An old Bedouin proverb says me against my brother; my brother and me against our cousins; my brother, my cousins, and me against our neighbors. The point is to join together at ever greater levels, which eventually would mean my countrymen and me against other nations.
Olympian and gold medalist Monica Abbott takes that sentiment to heart.
Two of her Pan Am Game teammates see it otherwise.
Gold medal-winning fencer Race Imboden took a knee during his awards presentation on Friday to protest over social issues at home in the U.S., and encouraged other athletes to do the same
Hammer thrower Gwen Berry raised her fist as the U.S. national anthem played following her gold medal effort.
During the Games closing news conference on Sunday, Abbott said:
“One thing that makes the U.S. great is that we have this ability to have freedom in a lot of different things, it is a founding principle in our country — freedom of speech, freedom of religion. But as an athlete it is our opportunity to put differences aside whether they’re political, they’re athletic, to whether it is the way we look to put those aside to celebrate something that can bring the world together. That is what sport is about. That is what I think the Olympic and Pan American vision is about, bringing people together.”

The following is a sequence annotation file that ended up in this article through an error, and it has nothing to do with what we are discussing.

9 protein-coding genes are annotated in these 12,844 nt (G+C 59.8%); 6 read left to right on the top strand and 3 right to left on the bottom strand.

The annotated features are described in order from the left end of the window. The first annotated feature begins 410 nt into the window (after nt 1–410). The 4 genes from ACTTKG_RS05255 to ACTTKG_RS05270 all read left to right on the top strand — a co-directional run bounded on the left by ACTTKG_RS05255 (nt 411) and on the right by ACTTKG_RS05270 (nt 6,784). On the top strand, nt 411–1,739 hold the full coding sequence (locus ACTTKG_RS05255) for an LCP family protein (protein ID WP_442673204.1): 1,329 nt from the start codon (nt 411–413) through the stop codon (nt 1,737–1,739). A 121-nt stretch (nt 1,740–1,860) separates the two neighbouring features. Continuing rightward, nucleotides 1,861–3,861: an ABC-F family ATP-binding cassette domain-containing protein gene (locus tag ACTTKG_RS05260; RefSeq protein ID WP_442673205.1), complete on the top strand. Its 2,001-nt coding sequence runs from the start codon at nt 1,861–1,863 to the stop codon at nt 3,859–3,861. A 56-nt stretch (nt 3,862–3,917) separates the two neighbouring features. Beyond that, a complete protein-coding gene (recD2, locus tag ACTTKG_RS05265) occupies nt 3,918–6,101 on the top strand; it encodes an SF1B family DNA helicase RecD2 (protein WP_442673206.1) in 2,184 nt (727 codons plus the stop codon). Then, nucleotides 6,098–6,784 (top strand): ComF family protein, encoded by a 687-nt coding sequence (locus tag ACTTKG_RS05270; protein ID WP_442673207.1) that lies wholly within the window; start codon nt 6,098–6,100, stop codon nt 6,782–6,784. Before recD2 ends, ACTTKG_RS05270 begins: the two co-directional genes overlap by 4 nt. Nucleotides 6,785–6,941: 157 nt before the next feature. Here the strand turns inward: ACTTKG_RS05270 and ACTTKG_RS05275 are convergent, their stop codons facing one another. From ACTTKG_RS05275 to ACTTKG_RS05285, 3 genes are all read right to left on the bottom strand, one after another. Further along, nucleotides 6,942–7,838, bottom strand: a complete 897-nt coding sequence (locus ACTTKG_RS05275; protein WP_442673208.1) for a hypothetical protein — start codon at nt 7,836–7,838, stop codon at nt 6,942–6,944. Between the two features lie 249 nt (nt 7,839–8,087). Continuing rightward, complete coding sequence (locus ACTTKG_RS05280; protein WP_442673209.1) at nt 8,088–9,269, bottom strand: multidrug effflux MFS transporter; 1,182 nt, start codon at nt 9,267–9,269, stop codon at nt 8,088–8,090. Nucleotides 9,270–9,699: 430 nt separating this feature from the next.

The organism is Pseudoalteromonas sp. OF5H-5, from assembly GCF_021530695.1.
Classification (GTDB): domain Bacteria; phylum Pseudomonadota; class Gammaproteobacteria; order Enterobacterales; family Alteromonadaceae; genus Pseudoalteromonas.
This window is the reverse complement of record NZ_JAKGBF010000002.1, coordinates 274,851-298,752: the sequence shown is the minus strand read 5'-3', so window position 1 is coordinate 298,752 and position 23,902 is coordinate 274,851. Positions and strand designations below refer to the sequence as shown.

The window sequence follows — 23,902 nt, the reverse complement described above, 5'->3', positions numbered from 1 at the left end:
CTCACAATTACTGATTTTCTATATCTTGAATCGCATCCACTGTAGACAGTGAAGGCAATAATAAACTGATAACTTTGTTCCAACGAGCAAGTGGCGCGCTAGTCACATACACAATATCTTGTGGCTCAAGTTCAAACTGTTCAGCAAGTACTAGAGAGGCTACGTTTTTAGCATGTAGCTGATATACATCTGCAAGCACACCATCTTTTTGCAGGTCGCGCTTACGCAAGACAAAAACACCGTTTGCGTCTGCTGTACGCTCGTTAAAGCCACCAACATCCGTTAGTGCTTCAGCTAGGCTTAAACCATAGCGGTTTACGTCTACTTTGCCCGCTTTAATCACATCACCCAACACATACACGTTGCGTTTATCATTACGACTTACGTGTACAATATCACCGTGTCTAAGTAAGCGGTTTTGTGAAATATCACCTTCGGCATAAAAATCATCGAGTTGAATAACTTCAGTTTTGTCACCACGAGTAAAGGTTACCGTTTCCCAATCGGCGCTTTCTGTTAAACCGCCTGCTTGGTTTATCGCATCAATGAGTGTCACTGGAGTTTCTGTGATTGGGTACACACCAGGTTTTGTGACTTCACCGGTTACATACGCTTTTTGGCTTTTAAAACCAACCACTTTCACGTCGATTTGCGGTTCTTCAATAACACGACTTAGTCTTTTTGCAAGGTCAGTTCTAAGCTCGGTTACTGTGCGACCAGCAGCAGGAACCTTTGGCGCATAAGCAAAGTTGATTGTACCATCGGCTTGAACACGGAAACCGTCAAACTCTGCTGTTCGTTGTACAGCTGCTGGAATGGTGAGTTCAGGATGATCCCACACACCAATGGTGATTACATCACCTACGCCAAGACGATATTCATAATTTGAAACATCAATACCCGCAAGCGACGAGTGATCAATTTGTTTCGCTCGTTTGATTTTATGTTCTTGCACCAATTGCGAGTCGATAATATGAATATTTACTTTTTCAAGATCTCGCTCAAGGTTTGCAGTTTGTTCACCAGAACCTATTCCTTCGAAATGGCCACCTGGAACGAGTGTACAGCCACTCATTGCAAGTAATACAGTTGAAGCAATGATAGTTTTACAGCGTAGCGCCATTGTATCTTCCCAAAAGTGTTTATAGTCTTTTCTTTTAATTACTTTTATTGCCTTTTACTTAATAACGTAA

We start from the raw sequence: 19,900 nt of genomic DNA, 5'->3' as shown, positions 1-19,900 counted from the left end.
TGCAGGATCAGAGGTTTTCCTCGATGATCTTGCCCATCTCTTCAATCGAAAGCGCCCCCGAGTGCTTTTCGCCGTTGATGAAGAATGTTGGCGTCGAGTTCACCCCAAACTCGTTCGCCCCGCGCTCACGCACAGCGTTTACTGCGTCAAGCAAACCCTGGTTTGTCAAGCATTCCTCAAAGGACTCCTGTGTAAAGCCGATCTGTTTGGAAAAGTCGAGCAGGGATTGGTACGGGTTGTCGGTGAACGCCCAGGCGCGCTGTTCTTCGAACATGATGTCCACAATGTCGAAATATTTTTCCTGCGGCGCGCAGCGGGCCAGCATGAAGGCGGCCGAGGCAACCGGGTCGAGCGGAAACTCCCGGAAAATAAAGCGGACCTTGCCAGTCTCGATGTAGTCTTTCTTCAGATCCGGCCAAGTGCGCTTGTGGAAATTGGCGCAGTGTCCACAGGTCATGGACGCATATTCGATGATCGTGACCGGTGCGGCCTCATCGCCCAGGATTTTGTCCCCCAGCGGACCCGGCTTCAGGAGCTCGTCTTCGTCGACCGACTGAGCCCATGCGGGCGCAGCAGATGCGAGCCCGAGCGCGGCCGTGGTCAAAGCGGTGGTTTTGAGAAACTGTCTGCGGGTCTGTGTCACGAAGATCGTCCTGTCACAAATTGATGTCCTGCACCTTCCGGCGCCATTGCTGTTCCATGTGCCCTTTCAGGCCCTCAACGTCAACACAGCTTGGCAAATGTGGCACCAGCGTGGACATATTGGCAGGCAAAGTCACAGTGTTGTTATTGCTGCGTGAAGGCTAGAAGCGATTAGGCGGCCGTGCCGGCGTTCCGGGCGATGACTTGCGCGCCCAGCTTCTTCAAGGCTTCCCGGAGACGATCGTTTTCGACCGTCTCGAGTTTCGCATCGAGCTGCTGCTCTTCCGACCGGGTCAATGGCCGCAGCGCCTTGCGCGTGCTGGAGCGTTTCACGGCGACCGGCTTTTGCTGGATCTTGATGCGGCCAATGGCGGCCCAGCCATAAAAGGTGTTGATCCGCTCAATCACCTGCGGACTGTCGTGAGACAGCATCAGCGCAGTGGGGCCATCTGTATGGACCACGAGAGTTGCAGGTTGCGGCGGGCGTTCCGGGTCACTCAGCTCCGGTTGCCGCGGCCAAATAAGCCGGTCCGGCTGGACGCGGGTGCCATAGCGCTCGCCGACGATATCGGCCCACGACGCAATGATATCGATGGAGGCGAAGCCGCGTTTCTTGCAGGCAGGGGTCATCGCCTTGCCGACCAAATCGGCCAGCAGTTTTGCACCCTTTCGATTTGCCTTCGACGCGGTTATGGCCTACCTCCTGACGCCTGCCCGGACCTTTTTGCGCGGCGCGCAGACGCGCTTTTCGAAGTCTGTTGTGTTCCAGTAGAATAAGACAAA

Before competing internationally athletes sign agreements that forbid such protests.
Regarding Imboden’s protest, USOPC spokesman Mark Jones said in a statement:
“Every athlete competing at the 2019 Pan American Games commits to terms of eligibility, including to refrain from demonstrations that are political in nature. In this case, Race didn’t adhere to the commitment he made to the organizing committee and the USOPC. We respect his rights to express his viewpoints, but we are disappointed that he chose not to honor his commitment.
As with most other protests by athletes, chances are this will come to exactly nothing.